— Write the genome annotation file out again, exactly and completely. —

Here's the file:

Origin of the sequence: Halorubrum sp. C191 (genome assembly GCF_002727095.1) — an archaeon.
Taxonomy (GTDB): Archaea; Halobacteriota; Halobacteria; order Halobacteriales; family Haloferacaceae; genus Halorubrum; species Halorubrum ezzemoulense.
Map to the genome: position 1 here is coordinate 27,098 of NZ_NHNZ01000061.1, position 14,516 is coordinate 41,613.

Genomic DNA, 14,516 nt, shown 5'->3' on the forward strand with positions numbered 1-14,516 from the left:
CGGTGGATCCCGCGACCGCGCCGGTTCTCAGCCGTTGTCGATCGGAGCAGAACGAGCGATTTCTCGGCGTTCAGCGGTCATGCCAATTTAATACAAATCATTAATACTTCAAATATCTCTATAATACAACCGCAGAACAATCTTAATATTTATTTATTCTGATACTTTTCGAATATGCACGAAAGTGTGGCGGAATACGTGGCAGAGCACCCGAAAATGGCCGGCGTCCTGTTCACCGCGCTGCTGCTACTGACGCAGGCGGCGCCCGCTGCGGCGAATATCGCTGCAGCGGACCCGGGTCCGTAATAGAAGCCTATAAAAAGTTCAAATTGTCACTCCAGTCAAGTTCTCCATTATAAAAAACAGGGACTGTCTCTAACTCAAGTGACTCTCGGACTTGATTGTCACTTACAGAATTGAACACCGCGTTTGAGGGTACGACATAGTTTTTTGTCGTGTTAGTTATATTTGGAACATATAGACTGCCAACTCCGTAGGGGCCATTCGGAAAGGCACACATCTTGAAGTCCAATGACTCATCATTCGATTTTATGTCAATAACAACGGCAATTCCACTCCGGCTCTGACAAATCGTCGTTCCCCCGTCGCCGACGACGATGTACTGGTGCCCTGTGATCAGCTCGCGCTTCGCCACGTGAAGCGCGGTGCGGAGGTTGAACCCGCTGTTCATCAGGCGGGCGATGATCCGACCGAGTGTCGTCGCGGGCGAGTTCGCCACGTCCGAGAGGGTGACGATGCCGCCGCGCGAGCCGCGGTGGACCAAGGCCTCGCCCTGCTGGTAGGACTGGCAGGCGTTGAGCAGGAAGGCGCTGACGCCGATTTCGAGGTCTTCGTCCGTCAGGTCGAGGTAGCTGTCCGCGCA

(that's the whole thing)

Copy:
Origin of the sequence: Halorubrum sp. C191 (genome assembly GCF_002727095.1) — an archaeon.
Taxonomy (GTDB): Archaea; Halobacteriota; Halobacteria; order Halobacteriales; family Haloferacaceae; genus Halorubrum; species Halorubrum ezzemoulense.
Map to the genome: position 1 here is coordinate 27,098 of NZ_NHNZ01000061.1, position 14,516 is coordinate 41,613.

Genomic DNA, 14,516 nt, shown 5'->3' on the forward strand with positions numbered 1-14,516 from the left:
CGGTGGATCCCGCGACCGCGCCGGTTCTCAGCCGTTGTCGATCGGAGCAGAACGAGCGATTTCTCGGCGTTCAGCGGTCATGCCAATTTAATACAAATCATTAATACTTCAAATATCTCTATAATACAACCGCAGAACAATCTTAATATTTATTTATTCTGATACTTTTCGAATATGCACGAAAGTGTGGCGGAATACGTGGCAGAGCACCCGAAAATGGCCGGCGTCCTGTTCACCGCGCTGCTGCTACTGACGCAGGCGGCGCCCGCTGCGGCGAATATCGCTGCAGCGGACCCGGGTCCGTAATAGAAGCCTATAAAAAGTTCAAATTGTCACTCCAGTCAAGTTCTCCATTATAAAAAACAGGGACTGTCTCTAACTCAAGTGACTCTCGGACTTGATTGTCACTTACAGAATTGAACACCGCGTTTGAGGGTACGACATAGTTTTTTGTCGTGTTAGTTATATTTGGAACATATAGACTGCCAACTCCGTAGGGGCCATTCGGAAAGGCACACATCTTGAAGTCCAATGACTCATCATTCGATTTTATGTCAATAACAACGGCAATTCCACTCCGGCTCTGACAAATCGTCGTTCCCCCGTCGCCGACGACGATGTACTGGTGCCCTGTGATCAGCTCGCGCTTCGCCACGTGAAGCGCGGTGCGGAGGTTGAACCCGCTGTTCATCAGGCGGGCGATGATCCGACCGAGTGTCGTCGCGGGCGAGTTCGCCACGTCCGAGAGGGTGACGATGCCGCCGCGCGAGCCGCGGTGGACCAAGGCCTCGCCCTGCTGGTAGGACTGGCAGGCGTTGAGCAGGAAGGCGCTGACGCCGATTTCGAGGTCTTCGTCCGTCAGGTCGAGGTAGCTGTCCGCGCA